Military radioman who inspired film speaks to Fort Meade graduates

DJ tells real story behind `Good Morning, Vietnam'

October 16, 2002|By Gabriel Baird | Gabriel Baird,SUN STAFF

Vaughn McMillian has seen the Robin Williams movie Good Morning, Vietnam at least 30 times. In fact, he liked the 1987 film so much that he chose broadcasting as his specialty in the Navy.

Yesterday, McMillian got the chance to meet the military radio personality that Williams' Academy Award-nominated performance was based on: Adrian Cronauer.

McMillian said that while Williams taught him about entertaining an audience, Cronauer was funny, too - and offered some good broadcasting tips.

"For my taste, he was more impressive than Robin in the movie," said McMillian, 41.

Cronauer was the speaker at the graduation of McMillian and 13 classmates from Fort George G. Meade's Defense Information School in Anne Arundel County. Graduates go on to be military journalists.

Before meeting Cronauer, McMillian wasn't so sure how the real man would stack up against the famous actor.

"I don't really expect Adrian Cronauer to resemble Robin Williams," McMillian said before the ceremony while on a cigarette break with one of his classmates. "I think Father Time has crept up a little bit."

But the differences between the 64-year-old man and Williams' portrayal of him were more than skin deep.

He started his speech by debunking the movie's inaccuracies. Primarily, he said, he hadn't been as zany or anti-establishment as Williams.

"If I had done half of the stuff he did, I would still be in [Fort] Leavenworth," Cronauer said, referring to the military prison.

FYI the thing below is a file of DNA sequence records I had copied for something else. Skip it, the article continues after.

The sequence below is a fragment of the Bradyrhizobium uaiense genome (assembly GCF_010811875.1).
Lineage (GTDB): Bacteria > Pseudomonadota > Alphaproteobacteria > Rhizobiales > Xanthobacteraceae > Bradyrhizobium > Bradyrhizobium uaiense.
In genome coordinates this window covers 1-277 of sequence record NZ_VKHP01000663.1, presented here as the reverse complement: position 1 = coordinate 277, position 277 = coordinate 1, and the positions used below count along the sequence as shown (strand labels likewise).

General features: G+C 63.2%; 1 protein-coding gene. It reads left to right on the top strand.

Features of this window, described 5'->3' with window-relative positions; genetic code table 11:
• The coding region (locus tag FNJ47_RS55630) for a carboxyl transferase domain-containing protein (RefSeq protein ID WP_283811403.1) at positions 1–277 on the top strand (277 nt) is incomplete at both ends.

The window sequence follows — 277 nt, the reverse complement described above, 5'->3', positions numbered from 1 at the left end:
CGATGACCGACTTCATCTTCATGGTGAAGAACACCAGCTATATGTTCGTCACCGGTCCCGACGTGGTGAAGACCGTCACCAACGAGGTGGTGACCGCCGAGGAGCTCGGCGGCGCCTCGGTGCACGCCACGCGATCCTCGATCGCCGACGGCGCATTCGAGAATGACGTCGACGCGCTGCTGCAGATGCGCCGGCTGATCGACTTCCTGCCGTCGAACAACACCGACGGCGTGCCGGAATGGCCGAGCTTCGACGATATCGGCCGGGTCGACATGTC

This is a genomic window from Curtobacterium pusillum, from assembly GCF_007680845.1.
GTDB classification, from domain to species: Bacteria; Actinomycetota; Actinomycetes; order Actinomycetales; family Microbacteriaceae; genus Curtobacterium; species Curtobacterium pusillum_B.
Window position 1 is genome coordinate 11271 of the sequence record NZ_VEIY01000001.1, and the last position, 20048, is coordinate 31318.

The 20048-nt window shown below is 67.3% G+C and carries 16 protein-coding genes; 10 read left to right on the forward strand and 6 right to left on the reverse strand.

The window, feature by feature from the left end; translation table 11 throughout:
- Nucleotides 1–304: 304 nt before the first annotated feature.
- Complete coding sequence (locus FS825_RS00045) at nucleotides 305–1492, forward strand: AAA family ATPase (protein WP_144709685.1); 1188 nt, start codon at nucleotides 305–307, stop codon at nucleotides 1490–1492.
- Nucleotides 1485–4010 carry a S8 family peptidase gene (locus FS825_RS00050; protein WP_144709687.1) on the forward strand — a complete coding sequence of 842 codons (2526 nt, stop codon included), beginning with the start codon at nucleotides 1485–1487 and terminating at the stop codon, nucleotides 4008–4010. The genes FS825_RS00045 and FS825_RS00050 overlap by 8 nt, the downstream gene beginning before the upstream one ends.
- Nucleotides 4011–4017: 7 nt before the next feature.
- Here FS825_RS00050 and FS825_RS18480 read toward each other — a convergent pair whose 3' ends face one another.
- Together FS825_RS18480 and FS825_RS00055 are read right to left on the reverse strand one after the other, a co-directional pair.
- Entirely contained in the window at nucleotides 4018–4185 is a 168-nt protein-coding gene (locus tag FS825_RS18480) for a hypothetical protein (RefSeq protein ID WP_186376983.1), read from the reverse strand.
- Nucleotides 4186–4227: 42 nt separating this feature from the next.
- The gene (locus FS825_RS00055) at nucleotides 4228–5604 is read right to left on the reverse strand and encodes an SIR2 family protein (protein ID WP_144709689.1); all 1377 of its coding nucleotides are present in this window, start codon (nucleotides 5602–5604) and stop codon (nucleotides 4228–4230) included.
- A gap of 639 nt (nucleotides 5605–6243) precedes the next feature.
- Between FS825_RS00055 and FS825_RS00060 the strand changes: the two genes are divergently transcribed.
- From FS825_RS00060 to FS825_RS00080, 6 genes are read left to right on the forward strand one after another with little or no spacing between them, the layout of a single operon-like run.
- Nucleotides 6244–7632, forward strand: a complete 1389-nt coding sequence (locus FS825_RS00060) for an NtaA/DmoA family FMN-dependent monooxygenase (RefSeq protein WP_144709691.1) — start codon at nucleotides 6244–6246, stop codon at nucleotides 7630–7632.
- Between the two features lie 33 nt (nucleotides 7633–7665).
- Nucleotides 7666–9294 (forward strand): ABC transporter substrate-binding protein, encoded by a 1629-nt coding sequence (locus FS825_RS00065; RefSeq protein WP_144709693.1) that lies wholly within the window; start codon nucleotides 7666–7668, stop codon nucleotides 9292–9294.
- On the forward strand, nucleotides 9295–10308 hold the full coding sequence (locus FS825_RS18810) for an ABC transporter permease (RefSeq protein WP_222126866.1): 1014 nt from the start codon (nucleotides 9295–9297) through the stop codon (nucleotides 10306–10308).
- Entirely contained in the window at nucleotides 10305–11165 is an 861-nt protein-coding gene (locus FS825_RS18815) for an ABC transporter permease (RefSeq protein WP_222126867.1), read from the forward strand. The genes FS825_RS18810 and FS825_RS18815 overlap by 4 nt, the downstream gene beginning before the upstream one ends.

While he did teach English to the Vietnamese during off-duty hours, he said the movie was wrong to suggest it was to get the attention of a Vietnamese girl.

"At least not any one girl in particular," he said.

The lines drew laughter from the crowd of about 120 school faculty, students and family members of the graduates.

The movie also was wrong to make him a liberal when in reality he has always been a Republican, he said.

In 2000, Cronauer helped George W. Bush's presidential campaign. The Arlington, Va., resident now serves as special assistant to the director of the Defense POW, Missing Personnel Office.

As Cronauer ended the talk, it seemed as if he had forgotten to recite the line that the movie made famous.

Then as though it just occurred to him, he said he remembered another difference between him and Williams.

He said it was wrong of Williams to deliver it as a rising crescendo. Instead, Cronauer said he had stretched out the first word to stall, using the time to get organized before going on air.

"Gooooood," he said, holding out the vowel sound for about 10 seconds as he pretended to be looking for a record to play, putting on his glasses and fitting the headphones over his ears.

Then he finished the phrase with his last breath of air. "Morning Vietnam!"

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